Friendship (part 2)

From a friend we may both ask a favor, and receive one without  suspicion. When they enjoin anything upon us, then we feel indebted to  them, but when they are slow to do this, then we are sorrowful. We have nothing which is not theirs. Often despising all things here, on their account we are not willing to depart from here; and they are more longed for by us than the light… And do not wonder: for it would be better for us were the sun to be extinguished, than that we should be deprived of friends, better to live in darkness, than to be without friends…  I speak of spiritual friends, who prefer nothing to friendship. Such was Paul, who would willingly have given his soul, even though not asked; more, he would have plunged into hell for them. With so ardent a disposition ought we to love …

But consider, in the time of the Apostles, I do not speak of the chief  men, but of the believers themselves generally, ‘all,’ he says, ‘were of one heart and soul: and neither did anyone say that any of the things he possessed was his own …and they distributed to each, as anyone had need’ (Acts 4:32,35). There were then no such words as ‘mine’ and ‘yours.’ This is friendship, that a man should not consider his goods his own, but his neighbour’s, that his possessions belong to another; that he should be as careful of his friend’s soul, as of his own, and the friend likewise. And where is it possible, somebody says, that such a one should be found? Because we have not the will, for it is possible. If it were not possible, neither would Christ have commanded it; he would not have discoursed so much concerning love. A great thing is friendship, and how great, no one can learn, and no discourse represent, but experience itself…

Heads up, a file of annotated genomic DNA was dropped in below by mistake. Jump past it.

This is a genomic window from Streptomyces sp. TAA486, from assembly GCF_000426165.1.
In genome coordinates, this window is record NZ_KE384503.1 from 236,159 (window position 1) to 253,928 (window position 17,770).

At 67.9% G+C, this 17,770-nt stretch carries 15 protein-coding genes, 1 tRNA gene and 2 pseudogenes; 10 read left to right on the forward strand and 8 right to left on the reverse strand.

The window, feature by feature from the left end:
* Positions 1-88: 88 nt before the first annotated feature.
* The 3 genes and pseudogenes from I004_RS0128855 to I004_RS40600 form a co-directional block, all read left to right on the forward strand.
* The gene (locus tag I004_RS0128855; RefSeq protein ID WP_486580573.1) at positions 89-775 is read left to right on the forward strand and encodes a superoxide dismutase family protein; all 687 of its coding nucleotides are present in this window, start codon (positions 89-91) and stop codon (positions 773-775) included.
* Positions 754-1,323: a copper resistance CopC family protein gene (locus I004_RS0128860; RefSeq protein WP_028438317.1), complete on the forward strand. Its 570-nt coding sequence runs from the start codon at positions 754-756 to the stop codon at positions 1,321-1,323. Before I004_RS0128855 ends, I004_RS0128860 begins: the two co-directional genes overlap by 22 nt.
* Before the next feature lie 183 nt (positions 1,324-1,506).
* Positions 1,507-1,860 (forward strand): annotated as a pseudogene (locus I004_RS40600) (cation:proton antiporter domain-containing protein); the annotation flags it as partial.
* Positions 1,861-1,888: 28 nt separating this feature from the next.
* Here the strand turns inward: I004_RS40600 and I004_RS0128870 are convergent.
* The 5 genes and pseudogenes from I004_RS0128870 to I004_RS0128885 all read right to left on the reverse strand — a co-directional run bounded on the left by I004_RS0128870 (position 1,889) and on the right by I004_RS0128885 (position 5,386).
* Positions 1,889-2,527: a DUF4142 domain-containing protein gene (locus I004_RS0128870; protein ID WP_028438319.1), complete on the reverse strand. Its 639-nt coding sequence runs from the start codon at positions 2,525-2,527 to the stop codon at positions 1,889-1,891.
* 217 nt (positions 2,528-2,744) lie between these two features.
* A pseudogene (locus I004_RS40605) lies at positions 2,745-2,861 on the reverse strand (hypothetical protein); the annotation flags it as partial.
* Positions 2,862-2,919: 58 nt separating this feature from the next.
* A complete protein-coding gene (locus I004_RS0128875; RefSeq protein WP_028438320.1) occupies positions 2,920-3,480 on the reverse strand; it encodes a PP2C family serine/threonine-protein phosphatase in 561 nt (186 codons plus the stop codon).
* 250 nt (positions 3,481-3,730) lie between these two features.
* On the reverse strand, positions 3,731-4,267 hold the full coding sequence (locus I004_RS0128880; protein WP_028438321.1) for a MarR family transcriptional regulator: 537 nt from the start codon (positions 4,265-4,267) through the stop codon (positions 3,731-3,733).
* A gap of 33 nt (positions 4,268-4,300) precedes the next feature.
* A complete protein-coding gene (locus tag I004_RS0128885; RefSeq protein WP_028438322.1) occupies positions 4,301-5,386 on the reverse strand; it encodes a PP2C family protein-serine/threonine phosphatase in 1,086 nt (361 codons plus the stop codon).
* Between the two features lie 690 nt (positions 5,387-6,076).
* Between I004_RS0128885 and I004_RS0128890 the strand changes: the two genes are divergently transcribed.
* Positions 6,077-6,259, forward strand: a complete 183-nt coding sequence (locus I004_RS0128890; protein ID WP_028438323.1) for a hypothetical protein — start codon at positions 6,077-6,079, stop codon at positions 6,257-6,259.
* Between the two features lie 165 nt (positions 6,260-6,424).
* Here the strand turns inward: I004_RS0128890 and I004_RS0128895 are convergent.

St. John Chrysostom. Homily 11 on I Thessalonians I. B#57, pp. 329-332.
The Bible and the Holy Fathers, pp.481-482

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